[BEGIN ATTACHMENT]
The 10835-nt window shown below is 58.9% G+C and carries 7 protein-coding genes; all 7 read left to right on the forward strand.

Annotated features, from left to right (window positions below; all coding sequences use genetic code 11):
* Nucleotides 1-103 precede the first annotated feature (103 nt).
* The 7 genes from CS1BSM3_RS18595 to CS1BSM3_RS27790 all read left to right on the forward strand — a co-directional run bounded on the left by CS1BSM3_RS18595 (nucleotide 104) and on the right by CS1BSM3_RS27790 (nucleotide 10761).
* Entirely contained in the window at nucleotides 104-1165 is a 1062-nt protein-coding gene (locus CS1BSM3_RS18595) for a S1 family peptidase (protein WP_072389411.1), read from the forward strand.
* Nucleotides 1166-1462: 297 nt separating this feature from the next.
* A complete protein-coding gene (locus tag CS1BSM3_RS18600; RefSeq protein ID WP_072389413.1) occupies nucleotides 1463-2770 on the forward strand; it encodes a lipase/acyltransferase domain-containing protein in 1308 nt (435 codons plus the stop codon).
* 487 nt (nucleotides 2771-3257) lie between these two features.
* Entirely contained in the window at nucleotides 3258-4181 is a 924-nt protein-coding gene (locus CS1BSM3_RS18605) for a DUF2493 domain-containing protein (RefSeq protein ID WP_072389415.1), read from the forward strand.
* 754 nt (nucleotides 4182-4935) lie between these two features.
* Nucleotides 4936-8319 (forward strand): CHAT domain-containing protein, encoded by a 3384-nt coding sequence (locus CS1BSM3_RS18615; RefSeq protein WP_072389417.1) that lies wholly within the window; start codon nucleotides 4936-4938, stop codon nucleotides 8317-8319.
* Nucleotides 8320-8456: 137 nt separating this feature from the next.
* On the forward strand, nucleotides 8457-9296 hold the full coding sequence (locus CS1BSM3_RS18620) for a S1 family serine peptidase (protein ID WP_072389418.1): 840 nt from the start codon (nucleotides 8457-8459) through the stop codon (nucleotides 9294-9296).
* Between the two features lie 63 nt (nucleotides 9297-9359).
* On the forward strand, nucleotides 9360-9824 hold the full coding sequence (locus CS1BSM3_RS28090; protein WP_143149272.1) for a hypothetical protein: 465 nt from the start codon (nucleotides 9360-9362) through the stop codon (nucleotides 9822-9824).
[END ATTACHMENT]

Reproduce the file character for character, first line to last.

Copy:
The 10835-nt window shown below is 58.9% G+C and carries 7 protein-coding genes; all 7 read left to right on the forward strand.

Annotated features, from left to right (window positions below; all coding sequences use genetic code 11):
* Nucleotides 1-103 precede the first annotated feature (103 nt).
* The 7 genes from CS1BSM3_RS18595 to CS1BSM3_RS27790 all read left to right on the forward strand — a co-directional run bounded on the left by CS1BSM3_RS18595 (nucleotide 104) and on the right by CS1BSM3_RS27790 (nucleotide 10761).
* Entirely contained in the window at nucleotides 104-1165 is a 1062-nt protein-coding gene (locus CS1BSM3_RS18595) for a S1 family peptidase (protein WP_072389411.1), read from the forward strand.
* Nucleotides 1166-1462: 297 nt separating this feature from the next.
* A complete protein-coding gene (locus tag CS1BSM3_RS18600; RefSeq protein ID WP_072389413.1) occupies nucleotides 1463-2770 on the forward strand; it encodes a lipase/acyltransferase domain-containing protein in 1308 nt (435 codons plus the stop codon).
* 487 nt (nucleotides 2771-3257) lie between these two features.
* Entirely contained in the window at nucleotides 3258-4181 is a 924-nt protein-coding gene (locus CS1BSM3_RS18605) for a DUF2493 domain-containing protein (RefSeq protein ID WP_072389415.1), read from the forward strand.
* 754 nt (nucleotides 4182-4935) lie between these two features.
* Nucleotides 4936-8319 (forward strand): CHAT domain-containing protein, encoded by a 3384-nt coding sequence (locus CS1BSM3_RS18615; RefSeq protein WP_072389417.1) that lies wholly within the window; start codon nucleotides 4936-4938, stop codon nucleotides 8317-8319.
* Nucleotides 8320-8456: 137 nt separating this feature from the next.
* On the forward strand, nucleotides 8457-9296 hold the full coding sequence (locus CS1BSM3_RS18620) for a S1 family serine peptidase (protein ID WP_072389418.1): 840 nt from the start codon (nucleotides 8457-8459) through the stop codon (nucleotides 9294-9296).
* Between the two features lie 63 nt (nucleotides 9297-9359).
* On the forward strand, nucleotides 9360-9824 hold the full coding sequence (locus CS1BSM3_RS28090; protein WP_143149272.1) for a hypothetical protein: 465 nt from the start codon (nucleotides 9360-9362) through the stop codon (nucleotides 9822-9824).